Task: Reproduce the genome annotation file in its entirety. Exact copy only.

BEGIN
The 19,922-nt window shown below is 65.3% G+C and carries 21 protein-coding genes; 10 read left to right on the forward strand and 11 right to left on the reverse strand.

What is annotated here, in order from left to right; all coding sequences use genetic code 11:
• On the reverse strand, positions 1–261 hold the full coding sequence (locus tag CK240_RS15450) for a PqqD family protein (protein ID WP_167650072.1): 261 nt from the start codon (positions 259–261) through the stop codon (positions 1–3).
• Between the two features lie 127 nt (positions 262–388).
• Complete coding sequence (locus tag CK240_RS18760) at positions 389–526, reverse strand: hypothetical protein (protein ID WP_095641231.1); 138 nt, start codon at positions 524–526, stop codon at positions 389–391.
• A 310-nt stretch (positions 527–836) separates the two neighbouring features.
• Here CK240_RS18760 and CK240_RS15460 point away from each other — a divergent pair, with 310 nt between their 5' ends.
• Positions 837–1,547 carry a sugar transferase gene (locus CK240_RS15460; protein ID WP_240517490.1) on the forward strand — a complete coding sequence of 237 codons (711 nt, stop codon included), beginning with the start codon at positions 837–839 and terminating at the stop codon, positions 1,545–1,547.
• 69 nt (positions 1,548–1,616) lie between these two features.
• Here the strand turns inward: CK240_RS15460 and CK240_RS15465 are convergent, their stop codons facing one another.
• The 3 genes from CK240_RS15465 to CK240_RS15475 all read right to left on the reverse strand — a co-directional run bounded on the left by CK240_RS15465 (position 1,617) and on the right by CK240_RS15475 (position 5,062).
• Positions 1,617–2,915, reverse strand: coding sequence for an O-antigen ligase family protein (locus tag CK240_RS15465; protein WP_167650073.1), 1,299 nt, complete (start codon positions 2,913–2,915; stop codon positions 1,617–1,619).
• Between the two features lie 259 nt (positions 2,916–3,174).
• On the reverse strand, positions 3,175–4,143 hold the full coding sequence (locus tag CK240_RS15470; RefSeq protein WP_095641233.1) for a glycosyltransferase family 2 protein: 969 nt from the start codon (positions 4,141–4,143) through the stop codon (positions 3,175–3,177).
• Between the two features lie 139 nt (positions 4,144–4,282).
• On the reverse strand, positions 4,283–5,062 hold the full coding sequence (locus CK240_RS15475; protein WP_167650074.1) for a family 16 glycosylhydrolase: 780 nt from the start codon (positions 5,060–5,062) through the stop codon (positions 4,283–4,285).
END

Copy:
The 19,922-nt window shown below is 65.3% G+C and carries 21 protein-coding genes; 10 read left to right on the forward strand and 11 right to left on the reverse strand.

What is annotated here, in order from left to right; all coding sequences use genetic code 11:
• On the reverse strand, positions 1–261 hold the full coding sequence (locus tag CK240_RS15450) for a PqqD family protein (protein ID WP_167650072.1): 261 nt from the start codon (positions 259–261) through the stop codon (positions 1–3).
• Between the two features lie 127 nt (positions 262–388).
• Complete coding sequence (locus tag CK240_RS18760) at positions 389–526, reverse strand: hypothetical protein (protein ID WP_095641231.1); 138 nt, start codon at positions 524–526, stop codon at positions 389–391.
• A 310-nt stretch (positions 527–836) separates the two neighbouring features.
• Here CK240_RS18760 and CK240_RS15460 point away from each other — a divergent pair, with 310 nt between their 5' ends.
• Positions 837–1,547 carry a sugar transferase gene (locus CK240_RS15460; protein ID WP_240517490.1) on the forward strand — a complete coding sequence of 237 codons (711 nt, stop codon included), beginning with the start codon at positions 837–839 and terminating at the stop codon, positions 1,545–1,547.
• 69 nt (positions 1,548–1,616) lie between these two features.
• Here the strand turns inward: CK240_RS15460 and CK240_RS15465 are convergent, their stop codons facing one another.
• The 3 genes from CK240_RS15465 to CK240_RS15475 all read right to left on the reverse strand — a co-directional run bounded on the left by CK240_RS15465 (position 1,617) and on the right by CK240_RS15475 (position 5,062).
• Positions 1,617–2,915, reverse strand: coding sequence for an O-antigen ligase family protein (locus tag CK240_RS15465; protein WP_167650073.1), 1,299 nt, complete (start codon positions 2,913–2,915; stop codon positions 1,617–1,619).
• Between the two features lie 259 nt (positions 2,916–3,174).
• On the reverse strand, positions 3,175–4,143 hold the full coding sequence (locus tag CK240_RS15470; RefSeq protein WP_095641233.1) for a glycosyltransferase family 2 protein: 969 nt from the start codon (positions 4,141–4,143) through the stop codon (positions 3,175–3,177).
• Between the two features lie 139 nt (positions 4,144–4,282).
• On the reverse strand, positions 4,283–5,062 hold the full coding sequence (locus CK240_RS15475; protein WP_167650074.1) for a family 16 glycosylhydrolase: 780 nt from the start codon (positions 5,060–5,062) through the stop codon (positions 4,283–4,285).